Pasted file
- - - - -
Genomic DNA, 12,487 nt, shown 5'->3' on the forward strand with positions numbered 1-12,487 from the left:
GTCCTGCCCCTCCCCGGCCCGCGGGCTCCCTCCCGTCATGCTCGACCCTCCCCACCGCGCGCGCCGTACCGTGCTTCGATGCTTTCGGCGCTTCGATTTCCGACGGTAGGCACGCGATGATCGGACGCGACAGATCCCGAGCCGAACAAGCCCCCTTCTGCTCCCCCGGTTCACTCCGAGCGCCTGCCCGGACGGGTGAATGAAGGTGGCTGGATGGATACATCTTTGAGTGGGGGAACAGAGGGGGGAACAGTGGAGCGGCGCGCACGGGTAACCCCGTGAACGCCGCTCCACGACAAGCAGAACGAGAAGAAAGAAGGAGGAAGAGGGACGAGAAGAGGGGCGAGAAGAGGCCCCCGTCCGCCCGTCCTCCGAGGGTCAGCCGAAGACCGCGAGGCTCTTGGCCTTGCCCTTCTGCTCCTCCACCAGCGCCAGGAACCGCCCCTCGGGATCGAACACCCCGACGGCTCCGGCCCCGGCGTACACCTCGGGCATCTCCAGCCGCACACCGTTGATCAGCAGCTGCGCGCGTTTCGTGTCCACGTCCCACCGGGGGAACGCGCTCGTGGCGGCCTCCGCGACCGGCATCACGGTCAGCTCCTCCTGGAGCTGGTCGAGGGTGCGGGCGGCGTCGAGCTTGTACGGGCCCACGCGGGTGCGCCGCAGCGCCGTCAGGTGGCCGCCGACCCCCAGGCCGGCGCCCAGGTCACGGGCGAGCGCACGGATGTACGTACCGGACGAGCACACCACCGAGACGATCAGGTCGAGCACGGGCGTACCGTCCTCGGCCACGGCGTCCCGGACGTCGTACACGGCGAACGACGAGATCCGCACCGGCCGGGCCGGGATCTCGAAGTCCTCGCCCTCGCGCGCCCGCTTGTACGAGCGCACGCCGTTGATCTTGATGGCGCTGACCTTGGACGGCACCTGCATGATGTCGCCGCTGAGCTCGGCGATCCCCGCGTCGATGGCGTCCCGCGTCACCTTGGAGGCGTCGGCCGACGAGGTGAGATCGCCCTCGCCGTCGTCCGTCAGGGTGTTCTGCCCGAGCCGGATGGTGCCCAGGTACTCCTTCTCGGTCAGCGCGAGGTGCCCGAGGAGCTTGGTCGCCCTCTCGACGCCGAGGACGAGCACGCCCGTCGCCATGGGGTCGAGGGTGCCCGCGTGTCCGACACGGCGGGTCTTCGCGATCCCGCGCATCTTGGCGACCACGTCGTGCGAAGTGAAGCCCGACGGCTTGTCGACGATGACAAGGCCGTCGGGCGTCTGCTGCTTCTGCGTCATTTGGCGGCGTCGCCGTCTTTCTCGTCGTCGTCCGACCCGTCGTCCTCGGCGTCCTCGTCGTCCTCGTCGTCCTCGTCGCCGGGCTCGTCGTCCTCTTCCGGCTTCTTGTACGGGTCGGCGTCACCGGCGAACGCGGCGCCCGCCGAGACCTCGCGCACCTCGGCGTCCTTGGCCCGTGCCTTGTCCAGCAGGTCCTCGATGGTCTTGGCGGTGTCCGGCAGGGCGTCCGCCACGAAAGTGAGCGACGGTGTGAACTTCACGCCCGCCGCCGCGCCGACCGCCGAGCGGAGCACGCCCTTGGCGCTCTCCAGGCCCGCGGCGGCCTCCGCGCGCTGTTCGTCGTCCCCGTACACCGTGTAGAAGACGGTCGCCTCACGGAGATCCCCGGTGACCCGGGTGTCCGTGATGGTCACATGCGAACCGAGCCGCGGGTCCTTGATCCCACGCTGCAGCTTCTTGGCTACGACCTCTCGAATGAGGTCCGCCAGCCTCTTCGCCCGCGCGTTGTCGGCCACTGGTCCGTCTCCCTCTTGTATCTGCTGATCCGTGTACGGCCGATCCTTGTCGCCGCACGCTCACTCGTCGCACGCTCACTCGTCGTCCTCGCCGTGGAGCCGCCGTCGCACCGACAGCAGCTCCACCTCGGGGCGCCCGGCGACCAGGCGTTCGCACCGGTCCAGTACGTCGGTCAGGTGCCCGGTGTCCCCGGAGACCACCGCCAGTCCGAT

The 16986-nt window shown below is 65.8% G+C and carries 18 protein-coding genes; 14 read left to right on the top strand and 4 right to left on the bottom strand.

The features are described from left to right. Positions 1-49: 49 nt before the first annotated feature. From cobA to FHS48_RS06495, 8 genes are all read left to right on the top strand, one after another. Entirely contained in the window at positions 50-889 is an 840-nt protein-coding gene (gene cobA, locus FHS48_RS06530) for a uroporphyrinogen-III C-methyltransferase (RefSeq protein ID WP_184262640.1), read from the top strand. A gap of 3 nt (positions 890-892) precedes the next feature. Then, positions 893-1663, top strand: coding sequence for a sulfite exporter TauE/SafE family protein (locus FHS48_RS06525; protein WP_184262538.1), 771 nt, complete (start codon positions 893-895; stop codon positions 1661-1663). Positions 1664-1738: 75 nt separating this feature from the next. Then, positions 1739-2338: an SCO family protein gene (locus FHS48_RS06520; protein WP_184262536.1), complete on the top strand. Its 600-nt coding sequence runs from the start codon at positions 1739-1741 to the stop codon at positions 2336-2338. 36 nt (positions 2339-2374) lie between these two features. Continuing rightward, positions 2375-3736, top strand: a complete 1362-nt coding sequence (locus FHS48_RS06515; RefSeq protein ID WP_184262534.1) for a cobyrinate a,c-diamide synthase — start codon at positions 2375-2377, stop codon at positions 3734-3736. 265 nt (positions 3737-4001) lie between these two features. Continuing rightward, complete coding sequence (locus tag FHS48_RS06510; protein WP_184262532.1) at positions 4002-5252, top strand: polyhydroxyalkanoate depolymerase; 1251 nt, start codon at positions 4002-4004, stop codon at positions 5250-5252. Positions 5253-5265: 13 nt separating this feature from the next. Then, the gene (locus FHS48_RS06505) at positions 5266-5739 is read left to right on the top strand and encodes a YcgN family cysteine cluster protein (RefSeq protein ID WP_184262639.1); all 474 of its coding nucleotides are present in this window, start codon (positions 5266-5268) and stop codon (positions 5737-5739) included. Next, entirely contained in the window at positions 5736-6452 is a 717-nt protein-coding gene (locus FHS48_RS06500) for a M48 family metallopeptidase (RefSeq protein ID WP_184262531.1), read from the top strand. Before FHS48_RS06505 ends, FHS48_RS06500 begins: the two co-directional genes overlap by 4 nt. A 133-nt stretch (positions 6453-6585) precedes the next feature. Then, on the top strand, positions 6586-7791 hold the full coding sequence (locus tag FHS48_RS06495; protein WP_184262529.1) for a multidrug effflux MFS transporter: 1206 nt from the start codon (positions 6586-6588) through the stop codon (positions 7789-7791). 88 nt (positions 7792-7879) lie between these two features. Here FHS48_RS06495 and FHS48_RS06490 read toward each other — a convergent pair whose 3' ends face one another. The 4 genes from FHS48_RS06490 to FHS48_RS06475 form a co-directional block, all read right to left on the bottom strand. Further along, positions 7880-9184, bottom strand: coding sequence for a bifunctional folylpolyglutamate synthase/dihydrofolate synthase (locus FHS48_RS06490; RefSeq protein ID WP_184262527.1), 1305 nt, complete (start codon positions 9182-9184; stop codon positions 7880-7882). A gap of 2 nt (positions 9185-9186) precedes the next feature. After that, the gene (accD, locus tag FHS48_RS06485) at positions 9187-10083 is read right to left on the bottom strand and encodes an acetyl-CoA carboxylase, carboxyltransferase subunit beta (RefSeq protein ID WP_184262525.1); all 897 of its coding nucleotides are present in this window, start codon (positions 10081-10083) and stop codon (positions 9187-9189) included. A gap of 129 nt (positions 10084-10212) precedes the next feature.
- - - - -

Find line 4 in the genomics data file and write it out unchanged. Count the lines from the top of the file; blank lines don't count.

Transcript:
The features are described from left to right. Positions 1-49: 49 nt before the first annotated feature. From cobA to FHS48_RS06495, 8 genes are all read left to right on the top strand, one after another. Entirely contained in the window at positions 50-889 is an 840-nt protein-coding gene (gene cobA, locus FHS48_RS06530) for a uroporphyrinogen-III C-methyltransferase (RefSeq protein ID WP_184262640.1), read from the top strand. A gap of 3 nt (positions 890-892) precedes the next feature. Then, positions 893-1663, top strand: coding sequence for a sulfite exporter TauE/SafE family protein (locus FHS48_RS06525; protein WP_184262538.1), 771 nt, complete (start codon positions 893-895; stop codon positions 1661-1663). Positions 1664-1738: 75 nt separating this feature from the next. Then, positions 1739-2338: an SCO family protein gene (locus FHS48_RS06520; protein WP_184262536.1), complete on the top strand. Its 600-nt coding sequence runs from the start codon at positions 1739-1741 to the stop codon at positions 2336-2338. 36 nt (positions 2339-2374) lie between these two features. Continuing rightward, positions 2375-3736, top strand: a complete 1362-nt coding sequence (locus FHS48_RS06515; RefSeq protein ID WP_184262534.1) for a cobyrinate a,c-diamide synthase — start codon at positions 2375-2377, stop codon at positions 3734-3736. 265 nt (positions 3737-4001) lie between these two features. Continuing rightward, complete coding sequence (locus tag FHS48_RS06510; protein WP_184262532.1) at positions 4002-5252, top strand: polyhydroxyalkanoate depolymerase; 1251 nt, start codon at positions 4002-4004, stop codon at positions 5250-5252. Positions 5253-5265: 13 nt separating this feature from the next. Then, the gene (locus FHS48_RS06505) at positions 5266-5739 is read left to right on the top strand and encodes a YcgN family cysteine cluster protein (RefSeq protein ID WP_184262639.1); all 474 of its coding nucleotides are present in this window, start codon (positions 5266-5268) and stop codon (positions 5737-5739) included. Next, entirely contained in the window at positions 5736-6452 is a 717-nt protein-coding gene (locus FHS48_RS06500) for a M48 family metallopeptidase (RefSeq protein ID WP_184262531.1), read from the top strand. Before FHS48_RS06505 ends, FHS48_RS06500 begins: the two co-directional genes overlap by 4 nt. A 133-nt stretch (positions 6453-6585) precedes the next feature. Then, on the top strand, positions 6586-7791 hold the full coding sequence (locus tag FHS48_RS06495; protein WP_184262529.1) for a multidrug effflux MFS transporter: 1206 nt from the start codon (positions 6586-6588) through the stop codon (positions 7789-7791). 88 nt (positions 7792-7879) lie between these two features. Here FHS48_RS06495 and FHS48_RS06490 read toward each other — a convergent pair whose 3' ends face one another. The 4 genes from FHS48_RS06490 to FHS48_RS06475 form a co-directional block, all read right to left on the bottom strand. Further along, positions 7880-9184, bottom strand: coding sequence for a bifunctional folylpolyglutamate synthase/dihydrofolate synthase (locus FHS48_RS06490; RefSeq protein ID WP_184262527.1), 1305 nt, complete (start codon positions 9182-9184; stop codon positions 7880-7882). A gap of 2 nt (positions 9185-9186) precedes the next feature. After that, the gene (accD, locus tag FHS48_RS06485) at positions 9187-10083 is read right to left on the bottom strand and encodes an acetyl-CoA carboxylase, carboxyltransferase subunit beta (RefSeq protein ID WP_184262525.1); all 897 of its coding nucleotides are present in this window, start codon (positions 10081-10083) and stop codon (positions 9187-9189) included. A gap of 129 nt (positions 10084-10212) precedes the next feature.